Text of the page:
This is a good example of why you can't rely on the police force for protecting yourself. Sad story.
....and it took the cops 40 minutes to arrive after she called 911 from her cell. She was killed before she was able to give her address. It really didn't make much difference, but why did it take them so long to get there? Drive time was a factor, but not that much.
For LEO types or people in the know in hurr....what are the processes that the police have to take to locate a person based on cell phone signals?
Nothing short of her or her BF physically holding a gun when her ex burst through the door would have stopped this from happening, but curiosity has got the best of me on this.
Her ex blew his head off just about in another friends drive way about a mile and a half from my folks place later that night.
Wow- a sad story.
I fully believe women know when they are with psycho.
"If you ever try to leave me, I will kill you..."
Unfortunately if that is the case and they leave the nut- these women should be armed.
even optimal police response times in suburban areas are 6-10 minutes.
It *generally* works like this (keep in mind some places have better systems than the one we had). Someone calls 911 and doesn't give an address. If it's a land line phone, the hard address shows up in dispatch's computer system. If it's a cell, they'll get a "hit" for an address in the general area. I had quite a few calls like that on my last department where they would dispatch me to a general area for a call, but the dispatcher would always be sure to tell me that the address was coming off a cell tower hit or ping. In some cases, the tower hit was quite a distance from where the person may have actually been. Other times the hit would show up as an intersection or general area, but you wouldn't have an actual address. Without an actual address, there isn't much you can do besides canvas the general area and hope someone flags you down. I'd get calls at intersections that had four or five apartment complexes at them, but no physical address or apartment number. If it was what was generally considered a "BS" call, we weren't going to go door to door on a few hundred apartments to try and find someone. The dispatcher would also try to call the cell number back, but many times the number would not work (like an old phone that only allowed 911 call outs) or would be turned off.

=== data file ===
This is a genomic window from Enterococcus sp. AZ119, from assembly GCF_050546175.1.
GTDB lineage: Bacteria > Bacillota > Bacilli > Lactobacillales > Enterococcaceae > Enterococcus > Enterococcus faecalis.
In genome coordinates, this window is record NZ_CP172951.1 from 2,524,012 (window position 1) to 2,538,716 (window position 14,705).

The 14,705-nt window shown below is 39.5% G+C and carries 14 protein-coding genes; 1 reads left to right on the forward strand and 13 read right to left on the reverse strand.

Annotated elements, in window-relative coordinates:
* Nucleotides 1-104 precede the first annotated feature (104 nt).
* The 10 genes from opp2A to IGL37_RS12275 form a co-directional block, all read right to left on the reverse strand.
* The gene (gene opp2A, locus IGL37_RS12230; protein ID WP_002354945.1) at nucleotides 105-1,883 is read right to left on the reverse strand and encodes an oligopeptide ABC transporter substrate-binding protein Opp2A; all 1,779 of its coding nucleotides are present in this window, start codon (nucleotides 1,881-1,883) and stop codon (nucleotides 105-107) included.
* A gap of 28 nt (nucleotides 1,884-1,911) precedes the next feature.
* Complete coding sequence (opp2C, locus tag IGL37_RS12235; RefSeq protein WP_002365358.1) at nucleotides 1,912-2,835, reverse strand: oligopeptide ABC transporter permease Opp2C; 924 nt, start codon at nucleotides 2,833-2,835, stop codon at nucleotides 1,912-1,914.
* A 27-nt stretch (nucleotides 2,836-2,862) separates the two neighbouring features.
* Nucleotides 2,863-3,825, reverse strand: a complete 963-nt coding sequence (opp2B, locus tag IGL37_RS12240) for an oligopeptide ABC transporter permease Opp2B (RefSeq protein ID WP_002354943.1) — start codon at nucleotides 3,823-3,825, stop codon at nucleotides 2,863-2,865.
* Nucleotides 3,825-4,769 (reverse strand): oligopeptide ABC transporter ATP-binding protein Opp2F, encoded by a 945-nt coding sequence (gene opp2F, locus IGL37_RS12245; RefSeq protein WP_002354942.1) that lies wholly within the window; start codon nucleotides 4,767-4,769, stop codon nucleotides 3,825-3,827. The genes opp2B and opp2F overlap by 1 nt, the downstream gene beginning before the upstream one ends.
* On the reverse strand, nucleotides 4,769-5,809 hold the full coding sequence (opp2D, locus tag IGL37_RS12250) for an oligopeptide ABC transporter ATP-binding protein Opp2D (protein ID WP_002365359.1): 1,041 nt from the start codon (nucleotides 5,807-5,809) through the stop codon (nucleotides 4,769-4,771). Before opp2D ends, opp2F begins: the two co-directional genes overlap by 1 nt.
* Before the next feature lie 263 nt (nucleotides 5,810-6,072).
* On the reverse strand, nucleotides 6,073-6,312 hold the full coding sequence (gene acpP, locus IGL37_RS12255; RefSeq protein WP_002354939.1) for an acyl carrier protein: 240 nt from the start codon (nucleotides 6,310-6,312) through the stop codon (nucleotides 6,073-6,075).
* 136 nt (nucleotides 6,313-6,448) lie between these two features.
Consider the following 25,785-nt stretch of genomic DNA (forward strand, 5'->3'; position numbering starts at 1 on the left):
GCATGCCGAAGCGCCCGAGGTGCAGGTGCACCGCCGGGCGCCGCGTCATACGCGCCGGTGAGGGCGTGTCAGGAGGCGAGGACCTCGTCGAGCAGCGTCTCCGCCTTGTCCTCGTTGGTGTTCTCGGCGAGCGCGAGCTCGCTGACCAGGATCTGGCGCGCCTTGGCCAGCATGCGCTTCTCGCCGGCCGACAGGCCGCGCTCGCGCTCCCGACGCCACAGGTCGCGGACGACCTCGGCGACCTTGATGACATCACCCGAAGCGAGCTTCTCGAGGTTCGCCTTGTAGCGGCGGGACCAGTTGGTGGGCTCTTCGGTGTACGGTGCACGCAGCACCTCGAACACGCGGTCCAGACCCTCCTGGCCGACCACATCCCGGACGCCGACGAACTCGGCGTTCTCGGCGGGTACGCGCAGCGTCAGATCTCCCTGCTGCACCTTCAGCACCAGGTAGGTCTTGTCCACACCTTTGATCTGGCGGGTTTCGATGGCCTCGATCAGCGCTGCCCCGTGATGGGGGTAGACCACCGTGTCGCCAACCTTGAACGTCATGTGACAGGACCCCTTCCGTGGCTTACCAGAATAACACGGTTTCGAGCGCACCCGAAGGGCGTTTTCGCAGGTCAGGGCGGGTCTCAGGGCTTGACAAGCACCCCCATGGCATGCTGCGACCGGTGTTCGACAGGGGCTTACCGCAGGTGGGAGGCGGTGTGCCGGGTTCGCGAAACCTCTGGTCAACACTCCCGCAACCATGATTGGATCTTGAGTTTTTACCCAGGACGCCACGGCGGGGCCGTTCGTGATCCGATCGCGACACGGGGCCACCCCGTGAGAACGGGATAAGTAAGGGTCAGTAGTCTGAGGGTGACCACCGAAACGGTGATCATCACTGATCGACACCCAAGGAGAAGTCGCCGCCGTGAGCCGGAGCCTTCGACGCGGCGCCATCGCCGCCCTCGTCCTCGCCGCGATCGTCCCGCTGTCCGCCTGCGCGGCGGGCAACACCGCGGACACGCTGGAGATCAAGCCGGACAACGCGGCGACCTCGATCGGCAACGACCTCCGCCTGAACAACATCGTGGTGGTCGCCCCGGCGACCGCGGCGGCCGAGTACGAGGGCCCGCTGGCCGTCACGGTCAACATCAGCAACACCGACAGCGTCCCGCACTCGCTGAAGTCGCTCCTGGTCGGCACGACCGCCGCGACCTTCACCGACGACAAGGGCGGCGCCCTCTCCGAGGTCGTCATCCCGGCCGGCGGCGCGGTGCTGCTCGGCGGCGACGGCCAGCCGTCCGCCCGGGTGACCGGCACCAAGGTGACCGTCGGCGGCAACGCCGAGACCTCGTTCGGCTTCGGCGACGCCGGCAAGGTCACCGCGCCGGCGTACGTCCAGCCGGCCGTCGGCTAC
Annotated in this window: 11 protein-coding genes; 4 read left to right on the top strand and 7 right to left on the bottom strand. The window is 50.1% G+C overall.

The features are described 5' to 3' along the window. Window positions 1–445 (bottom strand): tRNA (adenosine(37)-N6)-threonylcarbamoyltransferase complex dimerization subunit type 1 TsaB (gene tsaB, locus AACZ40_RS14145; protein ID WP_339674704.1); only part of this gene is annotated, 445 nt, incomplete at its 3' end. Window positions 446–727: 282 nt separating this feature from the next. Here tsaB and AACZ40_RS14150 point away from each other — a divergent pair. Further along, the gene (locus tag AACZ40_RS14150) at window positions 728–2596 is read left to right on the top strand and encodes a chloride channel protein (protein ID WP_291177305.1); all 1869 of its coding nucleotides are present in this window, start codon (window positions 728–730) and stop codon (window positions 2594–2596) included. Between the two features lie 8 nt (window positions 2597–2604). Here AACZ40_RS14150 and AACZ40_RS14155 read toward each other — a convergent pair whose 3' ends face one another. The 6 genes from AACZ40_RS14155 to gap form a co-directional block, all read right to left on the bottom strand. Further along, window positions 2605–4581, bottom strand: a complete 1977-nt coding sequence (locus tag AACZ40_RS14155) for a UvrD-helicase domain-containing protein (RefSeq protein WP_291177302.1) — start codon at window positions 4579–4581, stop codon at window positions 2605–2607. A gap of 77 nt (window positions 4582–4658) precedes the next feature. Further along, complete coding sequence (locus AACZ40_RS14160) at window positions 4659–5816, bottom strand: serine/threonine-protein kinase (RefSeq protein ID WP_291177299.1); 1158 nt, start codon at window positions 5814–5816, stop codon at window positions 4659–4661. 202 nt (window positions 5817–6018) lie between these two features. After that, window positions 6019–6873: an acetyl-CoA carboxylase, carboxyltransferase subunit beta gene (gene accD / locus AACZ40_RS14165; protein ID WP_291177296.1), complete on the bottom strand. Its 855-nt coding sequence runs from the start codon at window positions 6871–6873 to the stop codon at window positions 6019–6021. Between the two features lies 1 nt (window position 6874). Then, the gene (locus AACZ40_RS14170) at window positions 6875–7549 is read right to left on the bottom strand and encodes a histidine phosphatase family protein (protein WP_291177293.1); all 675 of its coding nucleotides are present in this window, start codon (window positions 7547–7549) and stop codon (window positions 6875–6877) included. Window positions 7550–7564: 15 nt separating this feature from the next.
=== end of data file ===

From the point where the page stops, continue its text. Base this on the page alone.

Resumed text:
Best case scenario was that the person would get their 911 call out and then a neighbor or other person would call in a second complaint with a better address. Without that, we had no clue where to go and neither did the fire department, EMS, etc. They used to run an ad campaign that said something like "always know your location, 911 needs to know where to go". You aren't helping yourself if you dial 911 freaking out trying to get help and then have no clue where you are at. I know some circumstances prevent that sometimes, but oh well.